When, in the song 'Department of Youth', 61 year old Alice Cooper asked "Who has the power?" and 44 and 46 year old Tom and I pumped our fists and screamed, "WE DO!" the irony was probably not lost on anyone. Discussing it in the car on the way home, though, Tom and I agreed that if Alice still felt qualified to head up that particular department, we might indeed still have a little power after all.
It was the same sort of grin I get every time Roger Daltry sings "Hope I die before I get old." Glad he didn't. My g-g-g-g-generation indeed.
My generation was out in full force at the Alice concert Saturday night and so was yours. I feel confident typing that, because no matter what your generation is, it was represented. I had told you some months ago about going to the MSI concert with the girls and how our family held down both ends of the age spectrum. Not so at Alice. There were folks younger than our girls and folks older than us and everything in between. Grandparents were there with their grandchildren. The show my mother deemed far too inappropriate for me when I was fourteen has now been deemed, apparently, quite family friendly. There was a little girl right in front of me who appeared to be about seven or eight. At one point she got tired and curled up in her seat to rest. The proximity of the chairs led to her little head resting right on my knee. I don't think she was aware of that, but I sure was. And I thought it was very sweet.
Blue Oyster Cult was a fine choice for an opening act. Their band was tight. Their bass player was beyond tight. Who's playing bass for BOC these days, you ask? Well, only Rudy Sarzo, that's who. Rudy has played with Quiet Riot, Whitesnake and the venerable Ozzy Osbourne. He owns the stage like the rock star that he is. For those of you who enjoy swimming in the shallow end of the pool, he has the sort of wiry muscular build I usually (rightly or wrongly) associate with drummers. He's not what you might want to call a bad looking fellow... For those of you with more tender hearts, there was an ASL interpreter stationed off to the right side of the stage interpreting the concert. At one point Mr. Sarzo made his way over to that side of the stage and signed something directly to the folks with hearing impairments. I don't sign, so I don't know what he said, but I thought it was a sweet - um - gesture. For those of you who would rather judge a musician by his musicianship rather than his looks, sweetness, or stage presence - well, you would have been the least disappointed of all. He kicked. Ass. As the wife of a bass player and the mother of another, I tend to appreciate the bass solo more than some, but I think even those who use it as an excuse to head for the restroom would've enjoyed this. It was pretty amazing.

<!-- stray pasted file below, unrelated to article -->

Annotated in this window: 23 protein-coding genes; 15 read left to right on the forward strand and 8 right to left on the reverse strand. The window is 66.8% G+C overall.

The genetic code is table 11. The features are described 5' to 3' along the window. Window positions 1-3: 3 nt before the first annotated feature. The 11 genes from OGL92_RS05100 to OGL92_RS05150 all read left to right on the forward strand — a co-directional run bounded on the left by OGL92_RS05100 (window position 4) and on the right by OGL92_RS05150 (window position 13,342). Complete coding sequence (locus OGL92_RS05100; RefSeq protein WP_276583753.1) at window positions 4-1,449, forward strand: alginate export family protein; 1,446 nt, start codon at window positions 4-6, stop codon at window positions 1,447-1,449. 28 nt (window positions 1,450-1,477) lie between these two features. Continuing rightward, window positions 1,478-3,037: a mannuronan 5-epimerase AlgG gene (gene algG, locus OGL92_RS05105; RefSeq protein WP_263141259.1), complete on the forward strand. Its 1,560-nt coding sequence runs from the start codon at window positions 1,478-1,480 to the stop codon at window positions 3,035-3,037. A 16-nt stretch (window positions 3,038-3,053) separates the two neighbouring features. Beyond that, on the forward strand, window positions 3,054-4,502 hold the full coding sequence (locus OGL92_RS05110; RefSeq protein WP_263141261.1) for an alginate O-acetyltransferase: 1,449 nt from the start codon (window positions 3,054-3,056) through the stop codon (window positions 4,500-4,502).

(a side note to the small handful of my college buddies who read this blog: When they played 'Godzilla', I tried very hard to keep my feet from touching the floor. I did. But the seats were small and my ass is large and it just didn't work out. But I did try. There was intent. And you were all remembered fondly. So that has to count for something. History shows again and again how nature points out the folly of men...)
Alice was everything I needed him to be, from his opening number ('School's Out') to his last encore (um, 'School's Out'. But with a costume change and different props - it really worked in a full circle sort of way). There was no between song banter, it was just song, song, song. When he needed to take a little break, the band played (they were pretty kickass in their own right! No divas in Alice's band, though - he OWNS that show!) All of the showmanship and theatrics were there. It was just the show I'd expected to see thirty-odd years ago. There were crazy costume changes and macabre props and almost non-stop camp.
This tour has been dubbed the 'Theater of Death' tour, with the subtitle "they keep killing him, but he keeps coming back". Alice himself was killed by guillotine, hangmans noose, poison hypodermic and iron maiden (excellent! execute him - bogus!). 'Cold Ethel' was thrown around the stage in a most cavalier fashion. 'Billion Dollar Babies' were presented and promptly beheaded (causing my children to giggle, "Memaw was right! He kills babies!"). And can I just say, that it is my sincere wish that if I ever need to be confined to a straight jacket, I would like for it to be purple and embellished and contain a hole so my hand can still hold the mike. Ya'll will see to that, right?
A personal highlight was singing 'No More Mr. Nice Guy' to Liv and having her sing it right back to me, despite the fact that she knew few if any of the actual words. It was a gist thing. It so totally rocked. My girls are total Alice fans. 'Welcome to My Nightmare'.
Tom and I agreed that we were left wanting for nothing. We had been totally entertained. If Mick still can't get no satisfaction, maybe he ought to check out an Alice show. Just sayin'.